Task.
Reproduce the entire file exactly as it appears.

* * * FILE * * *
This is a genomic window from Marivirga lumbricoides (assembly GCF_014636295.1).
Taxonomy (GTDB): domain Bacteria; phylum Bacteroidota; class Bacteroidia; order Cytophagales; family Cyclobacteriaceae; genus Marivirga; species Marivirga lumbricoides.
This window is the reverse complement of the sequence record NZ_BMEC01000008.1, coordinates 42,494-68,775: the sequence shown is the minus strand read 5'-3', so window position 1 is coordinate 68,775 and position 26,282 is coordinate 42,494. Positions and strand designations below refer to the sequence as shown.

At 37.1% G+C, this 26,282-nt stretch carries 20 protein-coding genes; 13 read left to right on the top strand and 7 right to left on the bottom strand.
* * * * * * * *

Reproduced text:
This is a genomic window from Marivirga lumbricoides (assembly GCF_014636295.1).
Taxonomy (GTDB): domain Bacteria; phylum Bacteroidota; class Bacteroidia; order Cytophagales; family Cyclobacteriaceae; genus Marivirga; species Marivirga lumbricoides.
This window is the reverse complement of the sequence record NZ_BMEC01000008.1, coordinates 42,494-68,775: the sequence shown is the minus strand read 5'-3', so window position 1 is coordinate 68,775 and position 26,282 is coordinate 42,494. Positions and strand designations below refer to the sequence as shown.

At 37.1% G+C, this 26,282-nt stretch carries 20 protein-coding genes; 13 read left to right on the top strand and 7 right to left on the bottom strand.